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Sykes again is week's lone visitor

By Sam Hankinson/Ships Log • Updated Nov 8, 2018 at 12:00 PM

The port of Grand Haven was significantly less active than it was a week ago, when six cargoes were received. Our port’s most frequent visitor, the Wilfred Sykes, was the lone visitor to our port this week, arriving over the weekend. The steamship delivered a load of slag to the Meekhof’s D&M dock on Harbor Island, coming into port Saturday evening and departing after dark.

The Wilfred Sykes has been sailing the Great Lakes since 1949. It was built by the American Ship Building Co. at Lorain, Ohio, for the Inland Steel Co. It has the distinction of being the first ship constructed on the Great Lakes after World War II. the Sykes has sailed its entire career under the same name, which honors a former president of Inland Steel who retired in 1949 and died in 1964.

The Wilfred Sykes mainly stays on Lake Michigan, delivering loads of stone from Port Inland and Cedarville to the bottom of Lake Michigan at docks in Burns Harbor and Indiana Harbor, Indiana. Following the discharge of these stone loads, the Sykes will occasionally shift over to a different dock in one of these two ports and load slag for Grand Haven.

These trips make up a typical season for the Sykes, with a few outliers here and there to other Lake Michigan ports. However, this season has seen the Sykes venture past its normal stomping ground several times. The vessel has taken stone loads out of Calcite and Drummond Island, and visited Marquette to load iron ore fines over the summer for the first time since 2004.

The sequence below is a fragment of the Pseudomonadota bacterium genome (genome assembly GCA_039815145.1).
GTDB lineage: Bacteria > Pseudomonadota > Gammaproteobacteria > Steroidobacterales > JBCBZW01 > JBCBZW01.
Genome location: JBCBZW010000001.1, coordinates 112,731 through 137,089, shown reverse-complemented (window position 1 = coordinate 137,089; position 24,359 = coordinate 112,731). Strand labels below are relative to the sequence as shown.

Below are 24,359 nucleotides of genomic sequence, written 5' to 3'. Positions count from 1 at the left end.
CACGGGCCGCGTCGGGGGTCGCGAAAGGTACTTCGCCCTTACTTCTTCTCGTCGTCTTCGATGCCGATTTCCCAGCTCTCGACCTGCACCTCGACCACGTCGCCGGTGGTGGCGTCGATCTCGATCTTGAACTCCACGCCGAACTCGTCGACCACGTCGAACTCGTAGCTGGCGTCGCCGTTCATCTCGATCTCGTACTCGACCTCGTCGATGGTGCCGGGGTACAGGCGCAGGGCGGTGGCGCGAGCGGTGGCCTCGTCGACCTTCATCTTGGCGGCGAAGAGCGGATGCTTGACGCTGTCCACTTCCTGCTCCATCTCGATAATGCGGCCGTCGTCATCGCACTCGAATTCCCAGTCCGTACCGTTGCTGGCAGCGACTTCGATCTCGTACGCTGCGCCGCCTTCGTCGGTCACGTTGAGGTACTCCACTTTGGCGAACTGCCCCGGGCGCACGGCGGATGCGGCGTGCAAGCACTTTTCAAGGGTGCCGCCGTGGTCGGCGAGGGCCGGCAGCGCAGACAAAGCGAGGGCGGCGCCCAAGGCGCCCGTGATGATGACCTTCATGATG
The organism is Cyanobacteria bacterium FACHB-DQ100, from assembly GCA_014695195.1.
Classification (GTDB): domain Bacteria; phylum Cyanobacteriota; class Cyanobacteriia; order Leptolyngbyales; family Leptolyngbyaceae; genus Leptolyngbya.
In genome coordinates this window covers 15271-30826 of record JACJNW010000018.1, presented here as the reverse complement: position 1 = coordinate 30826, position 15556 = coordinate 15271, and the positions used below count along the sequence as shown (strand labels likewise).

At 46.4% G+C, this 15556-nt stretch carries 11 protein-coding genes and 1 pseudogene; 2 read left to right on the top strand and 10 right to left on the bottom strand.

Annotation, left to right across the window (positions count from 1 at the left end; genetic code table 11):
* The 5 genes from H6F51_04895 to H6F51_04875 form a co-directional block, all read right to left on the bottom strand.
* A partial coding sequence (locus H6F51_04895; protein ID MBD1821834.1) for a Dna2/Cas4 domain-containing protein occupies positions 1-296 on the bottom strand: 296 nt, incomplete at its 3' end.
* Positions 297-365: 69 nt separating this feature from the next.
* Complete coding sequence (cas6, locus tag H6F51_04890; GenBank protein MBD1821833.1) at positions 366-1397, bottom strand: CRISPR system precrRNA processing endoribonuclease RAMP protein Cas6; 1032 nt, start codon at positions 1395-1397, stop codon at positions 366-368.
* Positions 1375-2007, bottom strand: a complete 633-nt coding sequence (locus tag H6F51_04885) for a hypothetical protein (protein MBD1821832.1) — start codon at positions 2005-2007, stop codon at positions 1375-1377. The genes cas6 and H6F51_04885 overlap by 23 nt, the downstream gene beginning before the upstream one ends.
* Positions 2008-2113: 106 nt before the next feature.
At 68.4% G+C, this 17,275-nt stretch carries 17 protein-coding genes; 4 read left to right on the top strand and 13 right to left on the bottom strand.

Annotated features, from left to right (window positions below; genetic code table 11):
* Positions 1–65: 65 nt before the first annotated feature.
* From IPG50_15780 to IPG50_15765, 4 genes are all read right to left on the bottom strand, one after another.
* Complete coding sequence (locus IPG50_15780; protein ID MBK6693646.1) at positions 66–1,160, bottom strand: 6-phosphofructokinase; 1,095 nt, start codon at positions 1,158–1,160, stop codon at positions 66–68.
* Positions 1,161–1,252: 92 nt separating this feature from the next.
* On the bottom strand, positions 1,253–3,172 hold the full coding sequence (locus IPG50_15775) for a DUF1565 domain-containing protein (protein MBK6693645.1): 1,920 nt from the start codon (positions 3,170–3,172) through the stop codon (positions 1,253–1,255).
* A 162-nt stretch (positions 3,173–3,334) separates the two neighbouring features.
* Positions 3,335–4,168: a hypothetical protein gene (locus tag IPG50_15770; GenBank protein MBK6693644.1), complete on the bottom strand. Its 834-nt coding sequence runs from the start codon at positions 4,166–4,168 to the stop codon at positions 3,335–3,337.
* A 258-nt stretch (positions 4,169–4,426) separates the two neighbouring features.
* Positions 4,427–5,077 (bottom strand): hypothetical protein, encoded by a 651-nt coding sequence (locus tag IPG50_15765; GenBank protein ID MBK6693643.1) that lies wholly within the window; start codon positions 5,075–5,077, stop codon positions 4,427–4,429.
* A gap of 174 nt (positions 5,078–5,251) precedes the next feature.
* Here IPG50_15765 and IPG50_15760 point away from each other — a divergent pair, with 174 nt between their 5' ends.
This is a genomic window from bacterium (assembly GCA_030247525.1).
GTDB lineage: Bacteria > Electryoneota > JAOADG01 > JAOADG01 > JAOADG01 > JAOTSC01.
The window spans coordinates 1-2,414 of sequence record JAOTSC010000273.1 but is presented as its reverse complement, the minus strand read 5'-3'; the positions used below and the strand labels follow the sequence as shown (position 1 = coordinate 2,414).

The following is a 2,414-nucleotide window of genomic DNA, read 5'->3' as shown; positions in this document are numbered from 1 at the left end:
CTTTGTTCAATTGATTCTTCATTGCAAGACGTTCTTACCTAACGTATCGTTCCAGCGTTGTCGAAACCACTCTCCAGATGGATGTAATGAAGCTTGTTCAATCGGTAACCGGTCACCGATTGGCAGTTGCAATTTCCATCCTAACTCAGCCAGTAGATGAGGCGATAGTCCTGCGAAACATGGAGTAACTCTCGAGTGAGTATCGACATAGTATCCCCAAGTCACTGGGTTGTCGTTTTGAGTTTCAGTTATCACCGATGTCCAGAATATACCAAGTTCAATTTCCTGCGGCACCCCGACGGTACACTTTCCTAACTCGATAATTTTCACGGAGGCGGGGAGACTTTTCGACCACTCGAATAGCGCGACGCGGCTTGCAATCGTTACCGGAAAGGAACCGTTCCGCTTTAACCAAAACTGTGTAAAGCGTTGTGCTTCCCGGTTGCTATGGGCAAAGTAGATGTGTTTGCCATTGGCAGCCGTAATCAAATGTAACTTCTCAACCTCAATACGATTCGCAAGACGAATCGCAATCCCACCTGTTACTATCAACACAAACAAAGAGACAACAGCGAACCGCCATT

Today, the Wilfred Sykes is unloading stone along the St. Clair River. After that, the ship will continue downriver to Detroit to load fines. This is the first time in roughly 12 years that the Sykes has made a trip over to the east side of the state.

When the Sykes visited our port over the weekend, it marked the first cargo of November for our port. During the month of October, we received 10 cargoes, adding to our season total of 74. This is an 18 percent decrease compared to last season, when we had 90 cargoes received through October. Our five-year average for October is 73.

Keep an eye out for the Kaye E. Barker at the Board of Light & Power plant this weekend with the final load of coal for the season.

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